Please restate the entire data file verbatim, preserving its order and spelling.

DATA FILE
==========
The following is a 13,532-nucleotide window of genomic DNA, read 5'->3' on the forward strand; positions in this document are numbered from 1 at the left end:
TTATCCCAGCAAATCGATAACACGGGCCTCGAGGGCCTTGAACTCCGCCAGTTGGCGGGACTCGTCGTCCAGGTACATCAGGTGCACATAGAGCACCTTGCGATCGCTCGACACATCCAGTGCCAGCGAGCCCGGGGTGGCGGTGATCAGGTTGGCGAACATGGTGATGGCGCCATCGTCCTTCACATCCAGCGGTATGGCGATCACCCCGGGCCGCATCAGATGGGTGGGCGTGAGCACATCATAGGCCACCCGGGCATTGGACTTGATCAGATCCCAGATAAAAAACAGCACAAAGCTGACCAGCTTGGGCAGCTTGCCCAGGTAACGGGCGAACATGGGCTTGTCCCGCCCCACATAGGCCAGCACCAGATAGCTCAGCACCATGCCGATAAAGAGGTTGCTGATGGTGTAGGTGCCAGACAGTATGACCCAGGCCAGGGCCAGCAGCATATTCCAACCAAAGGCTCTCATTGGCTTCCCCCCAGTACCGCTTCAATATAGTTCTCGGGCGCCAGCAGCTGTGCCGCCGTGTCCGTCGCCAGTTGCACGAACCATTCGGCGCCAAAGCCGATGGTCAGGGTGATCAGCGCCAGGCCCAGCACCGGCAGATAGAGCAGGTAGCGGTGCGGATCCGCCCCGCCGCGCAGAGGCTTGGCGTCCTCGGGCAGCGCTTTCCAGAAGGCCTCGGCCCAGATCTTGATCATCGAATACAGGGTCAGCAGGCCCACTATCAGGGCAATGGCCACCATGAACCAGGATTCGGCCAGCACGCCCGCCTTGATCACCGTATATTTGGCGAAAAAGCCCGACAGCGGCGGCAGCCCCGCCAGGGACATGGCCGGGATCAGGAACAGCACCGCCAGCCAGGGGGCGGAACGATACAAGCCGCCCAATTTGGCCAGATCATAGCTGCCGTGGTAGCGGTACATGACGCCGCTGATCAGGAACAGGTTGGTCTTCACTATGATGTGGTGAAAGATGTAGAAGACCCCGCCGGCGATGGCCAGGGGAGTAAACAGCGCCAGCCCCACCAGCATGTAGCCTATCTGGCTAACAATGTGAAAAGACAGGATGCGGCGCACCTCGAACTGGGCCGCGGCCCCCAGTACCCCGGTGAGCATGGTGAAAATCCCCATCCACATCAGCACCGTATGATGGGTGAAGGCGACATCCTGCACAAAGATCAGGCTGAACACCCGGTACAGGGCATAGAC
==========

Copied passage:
The following is a 13,532-nucleotide window of genomic DNA, read 5'->3' on the forward strand; positions in this document are numbered from 1 at the left end:
TTATCCCAGCAAATCGATAACACGGGCCTCGAGGGCCTTGAACTCCGCCAGTTGGCGGGACTCGTCGTCCAGGTACATCAGGTGCACATAGAGCACCTTGCGATCGCTCGACACATCCAGTGCCAGCGAGCCCGGGGTGGCGGTGATCAGGTTGGCGAACATGGTGATGGCGCCATCGTCCTTCACATCCAGCGGTATGGCGATCACCCCGGGCCGCATCAGATGGGTGGGCGTGAGCACATCATAGGCCACCCGGGCATTGGACTTGATCAGATCCCAGATAAAAAACAGCACAAAGCTGACCAGCTTGGGCAGCTTGCCCAGGTAACGGGCGAACATGGGCTTGTCCCGCCCCACATAGGCCAGCACCAGATAGCTCAGCACCATGCCGATAAAGAGGTTGCTGATGGTGTAGGTGCCAGACAGTATGACCCAGGCCAGGGCCAGCAGCATATTCCAACCAAAGGCTCTCATTGGCTTCCCCCCAGTACCGCTTCAATATAGTTCTCGGGCGCCAGCAGCTGTGCCGCCGTGTCCGTCGCCAGTTGCACGAACCATTCGGCGCCAAAGCCGATGGTCAGGGTGATCAGCGCCAGGCCCAGCACCGGCAGATAGAGCAGGTAGCGGTGCGGATCCGCCCCGCCGCGCAGAGGCTTGGCGTCCTCGGGCAGCGCTTTCCAGAAGGCCTCGGCCCAGATCTTGATCATCGAATACAGGGTCAGCAGGCCCACTATCAGGGCAATGGCCACCATGAACCAGGATTCGGCCAGCACGCCCGCCTTGATCACCGTATATTTGGCGAAAAAGCCCGACAGCGGCGGCAGCCCCGCCAGGGACATGGCCGGGATCAGGAACAGCACCGCCAGCCAGGGGGCGGAACGATACAAGCCGCCCAATTTGGCCAGATCATAGCTGCCGTGGTAGCGGTACATGACGCCGCTGATCAGGAACAGGTTGGTCTTCACTATGATGTGGTGAAAGATGTAGAAGACCCCGCCGGCGATGGCCAGGGGAGTAAACAGCGCCAGCCCCACCAGCATGTAGCCTATCTGGCTAACAATGTGAAAAGACAGGATGCGGCGCACCTCGAACTGGGCCGCGGCCCCCAGTACCCCGGTGAGCATGGTGAAAATCCCCATCCACATCAGCACCGTATGATGGGTGAAGGCGACATCCTGCACAAAGATCAGGCTGAACACCCGGTACAGGGCATAGAC